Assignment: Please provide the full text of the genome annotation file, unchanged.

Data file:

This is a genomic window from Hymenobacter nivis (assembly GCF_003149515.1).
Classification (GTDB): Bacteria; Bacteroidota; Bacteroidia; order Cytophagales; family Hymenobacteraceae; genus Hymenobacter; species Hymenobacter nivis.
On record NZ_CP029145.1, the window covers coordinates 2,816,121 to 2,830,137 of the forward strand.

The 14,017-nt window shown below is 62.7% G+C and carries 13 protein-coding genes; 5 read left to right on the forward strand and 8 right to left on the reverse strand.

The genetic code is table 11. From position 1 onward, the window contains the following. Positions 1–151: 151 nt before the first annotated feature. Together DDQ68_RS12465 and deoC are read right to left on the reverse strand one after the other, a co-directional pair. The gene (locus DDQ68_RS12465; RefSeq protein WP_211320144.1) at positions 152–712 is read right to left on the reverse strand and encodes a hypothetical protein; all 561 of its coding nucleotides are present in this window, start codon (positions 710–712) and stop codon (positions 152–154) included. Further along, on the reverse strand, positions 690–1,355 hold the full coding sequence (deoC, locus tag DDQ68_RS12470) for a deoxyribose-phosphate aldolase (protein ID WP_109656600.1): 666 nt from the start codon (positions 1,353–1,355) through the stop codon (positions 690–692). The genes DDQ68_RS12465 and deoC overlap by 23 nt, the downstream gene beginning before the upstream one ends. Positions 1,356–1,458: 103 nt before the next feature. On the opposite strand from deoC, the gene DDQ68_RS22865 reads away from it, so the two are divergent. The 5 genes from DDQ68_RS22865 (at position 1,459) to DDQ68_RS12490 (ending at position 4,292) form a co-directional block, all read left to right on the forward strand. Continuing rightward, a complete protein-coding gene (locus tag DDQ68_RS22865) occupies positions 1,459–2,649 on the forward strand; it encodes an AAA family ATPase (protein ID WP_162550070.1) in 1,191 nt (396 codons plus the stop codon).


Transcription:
This is a genomic window from Hymenobacter nivis (assembly GCF_003149515.1).
Classification (GTDB): Bacteria; Bacteroidota; Bacteroidia; order Cytophagales; family Hymenobacteraceae; genus Hymenobacter; species Hymenobacter nivis.
On record NZ_CP029145.1, the window covers coordinates 2,816,121 to 2,830,137 of the forward strand.

The 14,017-nt window shown below is 62.7% G+C and carries 13 protein-coding genes; 5 read left to right on the forward strand and 8 right to left on the reverse strand.

The genetic code is table 11. From position 1 onward, the window contains the following. Positions 1–151: 151 nt before the first annotated feature. Together DDQ68_RS12465 and deoC are read right to left on the reverse strand one after the other, a co-directional pair. The gene (locus DDQ68_RS12465; RefSeq protein WP_211320144.1) at positions 152–712 is read right to left on the reverse strand and encodes a hypothetical protein; all 561 of its coding nucleotides are present in this window, start codon (positions 710–712) and stop codon (positions 152–154) included. Further along, on the reverse strand, positions 690–1,355 hold the full coding sequence (deoC, locus tag DDQ68_RS12470) for a deoxyribose-phosphate aldolase (protein ID WP_109656600.1): 666 nt from the start codon (positions 1,353–1,355) through the stop codon (positions 690–692). The genes DDQ68_RS12465 and deoC overlap by 23 nt, the downstream gene beginning before the upstream one ends. Positions 1,356–1,458: 103 nt before the next feature. On the opposite strand from deoC, the gene DDQ68_RS22865 reads away from it, so the two are divergent. The 5 genes from DDQ68_RS22865 (at position 1,459) to DDQ68_RS12490 (ending at position 4,292) form a co-directional block, all read left to right on the forward strand. Continuing rightward, a complete protein-coding gene (locus tag DDQ68_RS22865) occupies positions 1,459–2,649 on the forward strand; it encodes an AAA family ATPase (protein ID WP_162550070.1) in 1,191 nt (396 codons plus the stop codon).